Almost every photographer has created some sort of personal project in their time. In fact, many photographers’ work is comprised entirely of personal projects. Rarely though do I see projects that are truly personal. I mean that in the sense of their projects having a real emotional connection to the photographer that easily shows through in their images. Small Steps Are Giant Leaps, a father/son project started by photographer Aaron Sheldon and his son Harrison, is one of those projects.
Can photography be more than just work? Can it be a calling? How do you know? And what if that calling coincides with a transformational period in world history and you are called upon to document every move? Lauren Greenfield’s new exhibition and book, “Generation Wealth” is a time capsule a quarter century in the making.
When I first heard about Chase Guttman’s book on drone photography, I was intrigued. Not so much at the subject, or the photos, but in the person behind them. As a person who loves to travel and photograph while doing it, I’m always curious as to how people get their foot in the door in this very competitive industry, especially at a young age. The answer is: he didn’t do it alone, as none of us do.
One of the differences between a great image and a snapshot is story telling. If your picture doesn’t narrate anything, it won’t serve any purpose. It’s crucial that your viewers understand what you tried to say with your work, but it's not always an easy task! Thanks to Joe McNally, we now have three tips to keep in mind for stronger journalistic images.
Joe McNally is one of those photographers that almost everyone in our industry knows. Perhaps you’ve seen his name in a Nat Geo, Life Magazine, or Sports Illustrated, or you’ve learned from his educational content, or maybe you simply have discovered him through his role as Nikon Ambassador. McNally is really everywhere. He’s one of those versatile photographers who can do everything from commercial to journalistic work! He’s the proof that specialization is great but not always required to be successful. Recently, he sat down with Chase Jarvis and shared his experience as a professional photographer.
Pete Souza has been extremely active on his new Instagram account to the extent that even CNN has taken notice. The former White House photographer for President Barack Obama, Souza's visual political and social commentary are arguably as relevant as ever. His activity and media recognition underscores the power of social media, especially when there’s a tremendous following and story to go with it. His most recent posts make note of current events including refugee camps, specifically of ethnic Albanians displaced from Kosovo, and Supreme Court Associate Justice Nominee Merrick Garland.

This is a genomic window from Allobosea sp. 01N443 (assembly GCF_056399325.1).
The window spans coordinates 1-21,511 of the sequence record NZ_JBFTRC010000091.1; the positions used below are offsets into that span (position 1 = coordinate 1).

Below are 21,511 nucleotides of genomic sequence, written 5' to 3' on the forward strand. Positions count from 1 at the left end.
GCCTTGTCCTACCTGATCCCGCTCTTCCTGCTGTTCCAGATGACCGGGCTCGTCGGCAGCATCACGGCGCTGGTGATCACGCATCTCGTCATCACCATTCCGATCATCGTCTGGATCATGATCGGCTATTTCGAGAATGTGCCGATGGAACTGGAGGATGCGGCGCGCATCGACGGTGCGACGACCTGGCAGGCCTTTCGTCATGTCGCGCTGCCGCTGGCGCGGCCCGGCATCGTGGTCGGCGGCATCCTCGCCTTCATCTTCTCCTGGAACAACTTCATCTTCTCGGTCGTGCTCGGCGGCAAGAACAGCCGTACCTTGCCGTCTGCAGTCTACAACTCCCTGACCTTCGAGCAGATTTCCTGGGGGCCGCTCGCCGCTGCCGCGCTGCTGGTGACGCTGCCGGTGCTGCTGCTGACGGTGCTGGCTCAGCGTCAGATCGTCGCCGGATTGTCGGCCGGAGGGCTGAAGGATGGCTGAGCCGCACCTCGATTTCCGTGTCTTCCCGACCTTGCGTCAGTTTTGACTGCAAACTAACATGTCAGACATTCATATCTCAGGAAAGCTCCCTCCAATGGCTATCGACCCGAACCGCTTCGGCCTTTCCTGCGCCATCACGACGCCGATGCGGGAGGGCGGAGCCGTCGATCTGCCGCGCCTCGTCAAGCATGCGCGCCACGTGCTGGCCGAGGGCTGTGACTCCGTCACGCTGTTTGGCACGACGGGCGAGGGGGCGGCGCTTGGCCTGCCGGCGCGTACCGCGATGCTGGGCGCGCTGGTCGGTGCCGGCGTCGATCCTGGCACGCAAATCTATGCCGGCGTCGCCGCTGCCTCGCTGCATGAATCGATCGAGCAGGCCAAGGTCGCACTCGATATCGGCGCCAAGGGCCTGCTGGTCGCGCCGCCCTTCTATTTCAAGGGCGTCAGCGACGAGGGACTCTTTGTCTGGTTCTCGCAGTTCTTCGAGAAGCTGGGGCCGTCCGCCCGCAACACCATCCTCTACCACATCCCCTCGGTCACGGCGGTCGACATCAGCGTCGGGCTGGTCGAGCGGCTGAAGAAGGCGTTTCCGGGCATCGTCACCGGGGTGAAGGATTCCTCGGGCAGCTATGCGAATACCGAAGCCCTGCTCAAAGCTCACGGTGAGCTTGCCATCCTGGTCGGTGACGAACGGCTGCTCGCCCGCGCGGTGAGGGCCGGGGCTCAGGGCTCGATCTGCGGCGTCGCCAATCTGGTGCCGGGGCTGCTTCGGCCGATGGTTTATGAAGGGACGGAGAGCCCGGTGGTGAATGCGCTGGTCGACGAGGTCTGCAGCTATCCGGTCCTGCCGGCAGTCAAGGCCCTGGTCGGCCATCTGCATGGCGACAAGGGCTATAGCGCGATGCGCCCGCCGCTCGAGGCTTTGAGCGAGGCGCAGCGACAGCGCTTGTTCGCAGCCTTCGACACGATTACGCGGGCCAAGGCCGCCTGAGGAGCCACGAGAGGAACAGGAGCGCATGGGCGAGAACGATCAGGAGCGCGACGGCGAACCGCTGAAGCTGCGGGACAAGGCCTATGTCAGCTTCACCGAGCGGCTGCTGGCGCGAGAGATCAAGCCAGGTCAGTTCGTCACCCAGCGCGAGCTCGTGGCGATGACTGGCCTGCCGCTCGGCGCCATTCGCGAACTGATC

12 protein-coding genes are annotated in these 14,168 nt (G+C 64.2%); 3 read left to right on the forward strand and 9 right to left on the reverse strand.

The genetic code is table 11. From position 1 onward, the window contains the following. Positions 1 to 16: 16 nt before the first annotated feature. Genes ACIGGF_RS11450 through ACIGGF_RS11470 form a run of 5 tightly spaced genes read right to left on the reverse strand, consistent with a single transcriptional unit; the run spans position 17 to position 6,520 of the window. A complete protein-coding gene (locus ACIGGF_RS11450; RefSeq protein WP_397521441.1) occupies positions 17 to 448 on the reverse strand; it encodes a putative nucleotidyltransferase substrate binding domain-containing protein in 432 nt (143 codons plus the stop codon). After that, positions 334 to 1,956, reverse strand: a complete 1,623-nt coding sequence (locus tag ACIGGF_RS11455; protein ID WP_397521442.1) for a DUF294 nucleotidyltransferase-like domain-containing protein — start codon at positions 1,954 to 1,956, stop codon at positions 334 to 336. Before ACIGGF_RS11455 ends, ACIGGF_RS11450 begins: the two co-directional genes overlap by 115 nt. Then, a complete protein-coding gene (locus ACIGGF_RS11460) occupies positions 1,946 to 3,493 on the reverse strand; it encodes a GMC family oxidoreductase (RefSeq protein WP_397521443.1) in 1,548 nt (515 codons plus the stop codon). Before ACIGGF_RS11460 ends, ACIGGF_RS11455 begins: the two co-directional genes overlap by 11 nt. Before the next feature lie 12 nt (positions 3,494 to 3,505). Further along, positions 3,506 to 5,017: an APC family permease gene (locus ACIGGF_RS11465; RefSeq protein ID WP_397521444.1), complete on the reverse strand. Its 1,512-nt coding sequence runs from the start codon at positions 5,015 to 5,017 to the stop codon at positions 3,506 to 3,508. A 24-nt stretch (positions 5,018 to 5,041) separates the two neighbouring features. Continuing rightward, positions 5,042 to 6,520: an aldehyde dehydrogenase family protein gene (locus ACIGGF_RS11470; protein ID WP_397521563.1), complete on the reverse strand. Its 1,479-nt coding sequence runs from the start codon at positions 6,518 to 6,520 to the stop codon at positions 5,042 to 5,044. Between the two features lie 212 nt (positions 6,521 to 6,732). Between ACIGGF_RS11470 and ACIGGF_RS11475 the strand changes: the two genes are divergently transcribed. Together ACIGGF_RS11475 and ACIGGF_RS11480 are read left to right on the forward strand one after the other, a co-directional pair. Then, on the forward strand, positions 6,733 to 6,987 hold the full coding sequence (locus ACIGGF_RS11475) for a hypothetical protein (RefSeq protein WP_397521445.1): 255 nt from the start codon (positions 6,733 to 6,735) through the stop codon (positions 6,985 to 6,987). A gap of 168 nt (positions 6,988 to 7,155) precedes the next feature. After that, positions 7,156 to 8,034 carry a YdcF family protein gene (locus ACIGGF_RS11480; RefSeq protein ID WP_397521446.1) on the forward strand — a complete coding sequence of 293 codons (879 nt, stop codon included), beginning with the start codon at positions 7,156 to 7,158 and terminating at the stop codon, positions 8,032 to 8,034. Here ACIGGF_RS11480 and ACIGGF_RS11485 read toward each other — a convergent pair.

YLE, a Finnish Broadcasting company, were on a mission to attract a younger audience. They needed to make a change to their strategy and get some new programs produced. They knew these shows had to tell stories that were going to speak to a younger audience. Stories that would captivate the senses - and get people excited about the outdoors, to travel and explore.
The tradition of the White House photographers, now officially known as the Chief Official White House Photographer, was started by John F. Kennedy in January of 1961. A free press is responsible for accurate reportage and is essential to a democracy, though access can provide certain limitations. Having unprecedented access, where the press are typically held at a greater distance, the President’s photographer adds a level of transparency for the American public to engage and see the President working for the country within the context of current events.
Inauguration weekend was an absolute whirlwind for Washington D.C. as well as the nation at large. Opposing forces converged on the nation's capital, and this short film from NPR is a striking encapsulation of the events and people of varying personalities, gender, beliefs, race, and walks of life that made their voices heard as Donald Trump became the 45th president of the United States.
Like it or not, in just a few days, President Obama will leave office and Donald Trump will take his place. Filmmaker Ryan Scafuro spent election night in a London pub that was fixated on what was happening across the pond, and his short film is an elegant look at the evolution of real-time reactions as the night wore on.